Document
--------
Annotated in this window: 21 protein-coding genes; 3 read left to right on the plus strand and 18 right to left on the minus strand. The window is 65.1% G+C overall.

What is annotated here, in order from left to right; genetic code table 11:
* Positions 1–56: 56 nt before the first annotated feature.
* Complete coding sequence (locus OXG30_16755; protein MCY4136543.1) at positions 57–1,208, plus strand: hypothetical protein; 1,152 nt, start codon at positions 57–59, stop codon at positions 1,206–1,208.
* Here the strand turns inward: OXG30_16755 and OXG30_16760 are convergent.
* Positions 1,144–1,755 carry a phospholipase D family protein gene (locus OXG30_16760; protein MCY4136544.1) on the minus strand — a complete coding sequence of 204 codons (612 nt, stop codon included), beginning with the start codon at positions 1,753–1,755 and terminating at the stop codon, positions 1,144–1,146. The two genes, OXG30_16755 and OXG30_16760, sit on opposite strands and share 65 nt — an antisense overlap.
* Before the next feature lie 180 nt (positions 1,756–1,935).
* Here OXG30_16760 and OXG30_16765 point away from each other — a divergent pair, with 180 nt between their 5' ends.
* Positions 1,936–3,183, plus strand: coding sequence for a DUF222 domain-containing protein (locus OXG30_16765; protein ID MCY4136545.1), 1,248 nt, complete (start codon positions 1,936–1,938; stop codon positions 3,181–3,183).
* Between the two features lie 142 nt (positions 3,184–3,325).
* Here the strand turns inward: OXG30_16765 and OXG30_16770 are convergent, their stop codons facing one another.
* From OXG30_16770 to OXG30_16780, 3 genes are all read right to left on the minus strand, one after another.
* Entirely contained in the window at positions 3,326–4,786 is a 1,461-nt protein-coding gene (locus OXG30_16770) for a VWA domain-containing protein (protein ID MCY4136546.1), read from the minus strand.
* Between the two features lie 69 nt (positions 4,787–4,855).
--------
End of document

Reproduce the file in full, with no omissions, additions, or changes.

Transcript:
Annotated in this window: 21 protein-coding genes; 3 read left to right on the plus strand and 18 right to left on the minus strand. The window is 65.1% G+C overall.

What is annotated here, in order from left to right; genetic code table 11:
* Positions 1–56: 56 nt before the first annotated feature.
* Complete coding sequence (locus OXG30_16755; protein MCY4136543.1) at positions 57–1,208, plus strand: hypothetical protein; 1,152 nt, start codon at positions 57–59, stop codon at positions 1,206–1,208.
* Here the strand turns inward: OXG30_16755 and OXG30_16760 are convergent.
* Positions 1,144–1,755 carry a phospholipase D family protein gene (locus OXG30_16760; protein MCY4136544.1) on the minus strand — a complete coding sequence of 204 codons (612 nt, stop codon included), beginning with the start codon at positions 1,753–1,755 and terminating at the stop codon, positions 1,144–1,146. The two genes, OXG30_16755 and OXG30_16760, sit on opposite strands and share 65 nt — an antisense overlap.
* Before the next feature lie 180 nt (positions 1,756–1,935).
* Here OXG30_16760 and OXG30_16765 point away from each other — a divergent pair, with 180 nt between their 5' ends.
* Positions 1,936–3,183, plus strand: coding sequence for a DUF222 domain-containing protein (locus OXG30_16765; protein ID MCY4136545.1), 1,248 nt, complete (start codon positions 1,936–1,938; stop codon positions 3,181–3,183).
* Between the two features lie 142 nt (positions 3,184–3,325).
* Here the strand turns inward: OXG30_16765 and OXG30_16770 are convergent, their stop codons facing one another.
* From OXG30_16770 to OXG30_16780, 3 genes are all read right to left on the minus strand, one after another.
* Entirely contained in the window at positions 3,326–4,786 is a 1,461-nt protein-coding gene (locus OXG30_16770) for a VWA domain-containing protein (protein ID MCY4136546.1), read from the minus strand.
* Between the two features lie 69 nt (positions 4,787–4,855).